Best-selling journalist Antony Loewenstein trav­els across Afghanistan, Pakistan, Haiti, Papua New Guinea, the United States, Britain, Greece, and Australia to witness the reality of disaster capitalism. He discovers how companies such as G4S, Serco, and Halliburton cash in on or­ganized misery in a hidden world of privatized detention centers, militarized private security, aid profiteering, and destructive mining.

Disaster has become big business. Talking to immigrants stuck in limbo in Britain or visiting immigration centers in America, Loewenstein maps the secret networks formed to help cor­porations bleed what profits they can from economic crisis. He debates with Western contractors in Afghanistan, meets the locals in post-earthquake Haiti, and in Greece finds a country at the mercy of vulture profiteers. In Papua New Guinea, he sees a local commu­nity forced to rebel against predatory resource companies and NGOs.

What emerges through Loewenstein’s re­porting is a dark history of multinational corpo­rations that, with the aid of media and political elites, have grown more powerful than national governments. In the twenty-first century, the vulnerable have become the world’s most valu­able commodity. Disaster Capitalism is published by Verso in 2015 and in paperback in January 2017.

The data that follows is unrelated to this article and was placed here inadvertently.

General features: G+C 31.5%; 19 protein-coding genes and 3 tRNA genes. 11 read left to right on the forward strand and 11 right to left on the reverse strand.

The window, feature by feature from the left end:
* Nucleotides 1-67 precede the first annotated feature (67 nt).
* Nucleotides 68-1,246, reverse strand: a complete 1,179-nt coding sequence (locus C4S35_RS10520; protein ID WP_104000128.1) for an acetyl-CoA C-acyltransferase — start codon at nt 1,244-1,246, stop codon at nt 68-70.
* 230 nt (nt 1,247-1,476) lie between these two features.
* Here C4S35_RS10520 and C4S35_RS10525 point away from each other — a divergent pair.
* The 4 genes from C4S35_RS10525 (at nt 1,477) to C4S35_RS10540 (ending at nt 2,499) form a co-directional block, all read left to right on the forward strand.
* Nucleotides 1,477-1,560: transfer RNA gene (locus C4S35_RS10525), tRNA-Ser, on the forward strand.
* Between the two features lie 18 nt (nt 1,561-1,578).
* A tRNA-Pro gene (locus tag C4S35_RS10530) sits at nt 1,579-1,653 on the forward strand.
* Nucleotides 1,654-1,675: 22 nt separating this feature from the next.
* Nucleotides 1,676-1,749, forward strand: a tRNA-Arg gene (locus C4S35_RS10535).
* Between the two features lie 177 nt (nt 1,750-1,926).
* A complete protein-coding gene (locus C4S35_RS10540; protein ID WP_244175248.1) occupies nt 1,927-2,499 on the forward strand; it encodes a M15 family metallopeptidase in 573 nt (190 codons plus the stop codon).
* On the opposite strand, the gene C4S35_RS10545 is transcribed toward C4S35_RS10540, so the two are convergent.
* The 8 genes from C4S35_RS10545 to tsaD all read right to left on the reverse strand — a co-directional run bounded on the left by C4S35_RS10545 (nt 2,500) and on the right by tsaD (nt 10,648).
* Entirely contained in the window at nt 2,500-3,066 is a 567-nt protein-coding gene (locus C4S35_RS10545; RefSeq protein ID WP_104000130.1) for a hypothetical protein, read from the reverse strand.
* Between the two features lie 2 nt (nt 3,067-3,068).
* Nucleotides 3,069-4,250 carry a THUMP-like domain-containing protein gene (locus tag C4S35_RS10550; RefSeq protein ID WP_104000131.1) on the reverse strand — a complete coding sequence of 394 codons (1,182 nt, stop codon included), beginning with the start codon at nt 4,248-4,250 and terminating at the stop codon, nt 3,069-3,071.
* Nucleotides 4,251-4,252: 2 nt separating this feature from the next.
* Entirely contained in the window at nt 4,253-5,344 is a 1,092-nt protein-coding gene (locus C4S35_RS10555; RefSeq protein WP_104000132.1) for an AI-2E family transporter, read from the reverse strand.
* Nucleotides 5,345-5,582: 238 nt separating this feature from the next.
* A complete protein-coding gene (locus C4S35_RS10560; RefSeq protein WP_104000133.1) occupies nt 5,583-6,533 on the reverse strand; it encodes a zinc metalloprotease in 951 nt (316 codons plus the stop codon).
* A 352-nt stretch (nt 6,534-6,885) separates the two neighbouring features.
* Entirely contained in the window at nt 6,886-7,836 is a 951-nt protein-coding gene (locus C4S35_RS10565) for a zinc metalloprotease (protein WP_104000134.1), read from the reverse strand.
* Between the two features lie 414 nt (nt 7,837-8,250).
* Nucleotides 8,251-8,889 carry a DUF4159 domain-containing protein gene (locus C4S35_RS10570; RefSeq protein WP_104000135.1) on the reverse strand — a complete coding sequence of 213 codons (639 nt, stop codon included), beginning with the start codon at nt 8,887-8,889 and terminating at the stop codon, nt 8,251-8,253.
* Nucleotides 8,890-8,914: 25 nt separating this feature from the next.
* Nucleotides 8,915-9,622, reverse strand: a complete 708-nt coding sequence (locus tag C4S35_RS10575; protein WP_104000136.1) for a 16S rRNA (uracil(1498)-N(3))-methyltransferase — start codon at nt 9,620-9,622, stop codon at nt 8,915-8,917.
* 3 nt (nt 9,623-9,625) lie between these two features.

Profits_of_doom_cover_350Vulture capitalism has seen the corporation become more powerful than the state, and yet its work is often done by stealth, supported by political and media elites. The result is privatised wars and outsourced detention centres, mining companies pillaging precious land in developing countries and struggling nations invaded by NGOs and the corporate dollar. Best-selling journalist Antony Loewenstein travels to Afghanistan, Pakistan, Haiti, Papua New Guinea and across Australia to witness the reality of this largely hidden world of privatised detention centres, outsourced aid, destructive resource wars and militarized private security. Who is involved and why? Can it be stopped? What are the alternatives in a globalised world? Profits of Doom, published in 2013 and released in an updated edition in 2014, challenges the fundamentals of our unsustainable way of life and the money-making imperatives driving it. It is released in an updated edition in 2014.